During Elizabethan times, Derry was a highly prized area for the London merchants who salivated over the oaks, which would be used to build the British naval fleets to defeat the Spanish for Queen Elizabeth. The biggest prize in Ireland was the ability to make money for the British from these magnificent and now long gone forests.
From Waterside and the striking views of Derry from this higher vantage point, we then visited the Cemetery.
Touring The City of Derry Cemetery
The cemetery is on a hill with views over the Foyle and Derry city itself. There were IRA graves there, victims of Bloody Sunday, Hunger striker memorials and graves as well as just ordinary folk. We were very surprised to see graves belonging to Canadians from WWI and WWII decorated with little Canadian flags in memoriam. It was a really quiet, peaceful place to be with magnificent views over the city.
From the cemetery, we then took a drive back over the Foyle to visit and tour the Bogside area of Derry. Adrian our guide grew up in this area, was incredibly knowledgeable, and freely shared his experiences of growing up here.
A tour of Bogside – Free Derry, Murals, Bloody Sunday Memorial
We began by taking in some of the murals that are on the gable ends of houses in Bogside. The Bogside Artists have painted all these murals and there are 12 of them in total over time these murals have become known as The People’s Gallery.
Painted between 1997 and 2001 the murals are a commemoration of the events of the troubles in the Bogside. The murals include Bloody Sunday, Battle of the Bogside, Operation Motorman and the hunger strike that took place in 1981.
Bloody Sunday Memorial
A simple granite obelisk is surrounded by a small cast iron fence and a plaque that explains the Bloody Sunday massacre that took place here in 1972. Piles of flowers are left daily in remembrance of the event and the victims.
We have all heard the U2 song but it just doesn’t capture the pathos of standing at that monument and realizing most of the killed were young boys aged between 16 and 21.
This was a civil rights march that started out peaceful and ended up with 14 dead and many more wounded. British soldiers were essentially told to gun down innocent civilians, the majority of those killed and wounded were shot while running away from the soldiers, and others were shot trying to help the wounded. Army vehicles ran down some protestors, others hit with rubber bullets and even more beaten with batons.
My personal favourite was, however, the Che Guevara mural. Apparently, Che’s father, whose full name is Ernesto Guevara Lynch, was proud of his Irish roots and how his family built a business in Argentina after fleeing Ireland during Cromwell’s era.
Years later when Che was Cuba’s transport minister, he made an unscheduled stop off in Limerick and wrote a letter to his father, who he thought would be pleased to hear that he was visiting a country of his ancestry
Jim Fitzpatrick an Irish artist created the famous print of Che that appears around the world on t-shirts to posters. Jim was also the graphic designer for all of Thin Lizzy’s album covers. Recently Adrian told us that since Jim never received a penny for the Che graphic he has now copyrighted the graphics and created a fund that gives all the profits from the sale of the image back to Cuba.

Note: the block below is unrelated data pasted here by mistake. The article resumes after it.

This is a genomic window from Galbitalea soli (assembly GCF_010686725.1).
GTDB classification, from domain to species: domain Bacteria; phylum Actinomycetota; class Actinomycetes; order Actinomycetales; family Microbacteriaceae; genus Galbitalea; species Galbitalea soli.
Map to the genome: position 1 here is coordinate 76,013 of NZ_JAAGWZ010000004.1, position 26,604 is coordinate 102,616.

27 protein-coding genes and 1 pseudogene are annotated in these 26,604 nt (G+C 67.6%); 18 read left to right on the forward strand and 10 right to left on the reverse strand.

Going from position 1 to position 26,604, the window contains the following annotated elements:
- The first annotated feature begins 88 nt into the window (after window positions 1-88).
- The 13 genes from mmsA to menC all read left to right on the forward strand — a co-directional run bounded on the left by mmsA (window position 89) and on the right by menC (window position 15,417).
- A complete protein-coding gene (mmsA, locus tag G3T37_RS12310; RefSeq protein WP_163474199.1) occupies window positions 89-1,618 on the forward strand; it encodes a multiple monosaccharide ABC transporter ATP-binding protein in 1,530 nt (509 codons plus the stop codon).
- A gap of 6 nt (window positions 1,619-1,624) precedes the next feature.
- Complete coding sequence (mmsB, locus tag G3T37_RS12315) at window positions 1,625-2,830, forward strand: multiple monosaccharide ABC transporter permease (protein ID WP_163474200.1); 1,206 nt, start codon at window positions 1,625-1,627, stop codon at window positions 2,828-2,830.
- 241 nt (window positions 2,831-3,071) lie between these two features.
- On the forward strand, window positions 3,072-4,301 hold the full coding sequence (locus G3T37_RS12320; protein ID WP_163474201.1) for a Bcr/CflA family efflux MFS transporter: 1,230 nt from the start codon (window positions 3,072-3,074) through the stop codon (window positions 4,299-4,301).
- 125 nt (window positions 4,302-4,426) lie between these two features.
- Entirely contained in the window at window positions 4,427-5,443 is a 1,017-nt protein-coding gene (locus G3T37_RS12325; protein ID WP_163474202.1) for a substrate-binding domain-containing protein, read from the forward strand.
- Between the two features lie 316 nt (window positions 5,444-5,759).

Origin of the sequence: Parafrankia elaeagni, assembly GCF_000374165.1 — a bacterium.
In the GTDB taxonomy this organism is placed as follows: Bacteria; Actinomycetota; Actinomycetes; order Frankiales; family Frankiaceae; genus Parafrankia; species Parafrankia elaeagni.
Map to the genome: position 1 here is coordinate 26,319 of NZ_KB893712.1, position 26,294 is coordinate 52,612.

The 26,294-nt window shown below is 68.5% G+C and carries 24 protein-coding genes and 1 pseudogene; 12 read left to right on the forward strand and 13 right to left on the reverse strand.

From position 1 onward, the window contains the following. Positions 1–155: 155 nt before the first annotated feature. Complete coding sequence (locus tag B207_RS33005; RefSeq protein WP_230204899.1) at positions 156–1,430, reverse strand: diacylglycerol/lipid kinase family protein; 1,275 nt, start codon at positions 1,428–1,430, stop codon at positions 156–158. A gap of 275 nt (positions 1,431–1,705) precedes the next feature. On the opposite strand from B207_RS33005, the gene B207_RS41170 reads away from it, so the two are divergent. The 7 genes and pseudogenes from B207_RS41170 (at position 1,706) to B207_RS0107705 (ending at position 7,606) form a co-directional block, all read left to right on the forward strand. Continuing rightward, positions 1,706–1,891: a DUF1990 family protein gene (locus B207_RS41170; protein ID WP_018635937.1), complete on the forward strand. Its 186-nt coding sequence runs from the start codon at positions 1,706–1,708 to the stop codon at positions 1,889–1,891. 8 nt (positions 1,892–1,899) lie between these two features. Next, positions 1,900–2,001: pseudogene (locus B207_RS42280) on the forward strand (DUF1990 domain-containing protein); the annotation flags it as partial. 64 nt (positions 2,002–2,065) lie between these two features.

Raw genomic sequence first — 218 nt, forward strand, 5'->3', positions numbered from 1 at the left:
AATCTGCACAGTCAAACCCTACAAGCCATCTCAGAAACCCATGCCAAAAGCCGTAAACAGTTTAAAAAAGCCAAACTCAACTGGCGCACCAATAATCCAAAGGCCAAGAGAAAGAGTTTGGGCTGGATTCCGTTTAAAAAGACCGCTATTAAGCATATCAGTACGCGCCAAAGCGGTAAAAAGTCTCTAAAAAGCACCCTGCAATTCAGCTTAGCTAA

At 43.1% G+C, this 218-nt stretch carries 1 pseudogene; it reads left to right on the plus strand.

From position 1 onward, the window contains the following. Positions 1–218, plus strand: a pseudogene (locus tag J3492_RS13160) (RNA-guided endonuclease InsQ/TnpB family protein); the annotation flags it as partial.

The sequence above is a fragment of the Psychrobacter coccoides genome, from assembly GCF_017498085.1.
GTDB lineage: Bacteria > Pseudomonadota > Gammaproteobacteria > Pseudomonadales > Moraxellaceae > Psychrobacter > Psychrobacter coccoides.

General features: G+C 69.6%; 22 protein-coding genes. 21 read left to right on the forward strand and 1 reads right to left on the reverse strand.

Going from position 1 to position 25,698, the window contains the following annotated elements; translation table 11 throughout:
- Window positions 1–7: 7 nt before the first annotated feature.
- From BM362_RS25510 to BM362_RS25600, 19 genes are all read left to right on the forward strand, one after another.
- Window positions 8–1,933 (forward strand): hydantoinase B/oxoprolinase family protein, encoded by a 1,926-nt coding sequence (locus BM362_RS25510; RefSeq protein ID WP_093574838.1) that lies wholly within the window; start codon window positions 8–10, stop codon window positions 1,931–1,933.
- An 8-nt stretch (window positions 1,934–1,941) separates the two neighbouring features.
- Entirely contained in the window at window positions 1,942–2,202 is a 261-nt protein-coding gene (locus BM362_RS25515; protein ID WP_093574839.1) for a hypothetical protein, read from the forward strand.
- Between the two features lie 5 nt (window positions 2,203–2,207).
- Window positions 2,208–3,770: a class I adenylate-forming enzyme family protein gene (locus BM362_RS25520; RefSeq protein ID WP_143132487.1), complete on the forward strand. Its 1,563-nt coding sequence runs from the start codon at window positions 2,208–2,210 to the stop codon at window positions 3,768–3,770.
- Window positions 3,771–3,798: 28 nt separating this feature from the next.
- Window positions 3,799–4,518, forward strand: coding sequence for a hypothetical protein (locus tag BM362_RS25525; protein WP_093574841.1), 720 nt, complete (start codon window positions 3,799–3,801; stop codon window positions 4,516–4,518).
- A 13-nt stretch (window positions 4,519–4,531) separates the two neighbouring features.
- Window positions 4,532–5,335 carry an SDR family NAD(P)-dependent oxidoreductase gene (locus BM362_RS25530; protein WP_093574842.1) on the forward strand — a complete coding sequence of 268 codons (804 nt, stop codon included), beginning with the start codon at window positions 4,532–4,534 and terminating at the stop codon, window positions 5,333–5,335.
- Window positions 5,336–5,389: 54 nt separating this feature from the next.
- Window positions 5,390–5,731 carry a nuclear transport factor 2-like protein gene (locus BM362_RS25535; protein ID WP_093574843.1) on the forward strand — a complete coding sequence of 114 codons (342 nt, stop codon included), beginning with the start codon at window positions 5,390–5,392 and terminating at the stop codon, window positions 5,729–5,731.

This mural is dedicated to the Women of Derry. Countess Markievicz, carrying a flag of Cumann na mBan, and Ethel Lynch, carrying a flag of the Derry IRA. Markievicz is famous for her role in the Easter Rising of 1916 Lynch died in December 1974 of injuries sustained when a bomb exploded prematurely.
Walking the Walls of Derry
The centre of Derry is surrounded by ancient walls that were completed in 1619. They are 8 metres high and 9 metres thick. These are the only walls in Ireland to survive virtually intact today. The walk around the walls is approximately 1.5 kilometres long.
Derry’s nickname, the Maiden City, derives from the fact that the walls have never been breached by an invader. However, as Adrian, our guide put it “these walls have divided us and will continue to do so until we deal with pulling down the parts that have been added to them”.
We learned from Adrian that a large part of the issue of division is down to the fact that kids from protestant and Catholic families still divide themselves educationally by these so-called loyalties.
An integrated education system is desperately needed with N. Ireland. Most citizens feel that with an integrated system, the old lines of protestant and Catholic will be breached and overcome and peace will then be long lasting and not as temporary as they feel it is now.
Visiting the Guildhall in Derry
Adrian dropped us at the Guildhall and encouraged us to visit the building to learn about the Plantation of Ulster and the Guildhall’s history in Derry.
Standing just outside the city walls, the neo-Gothic Guildhall was originally built in 1890, then rebuilt after a fire in 1908. Its beautiful stained-glass windows were presented by the London livery companies, and its clock tower was modelled on London’s Big Ben.
You will see a statue of Queen Victoria in the entrance hall, notice the hands are missing and the marble base has some cracks and gouges this occurred during the bombings of the Guildhall in 1972.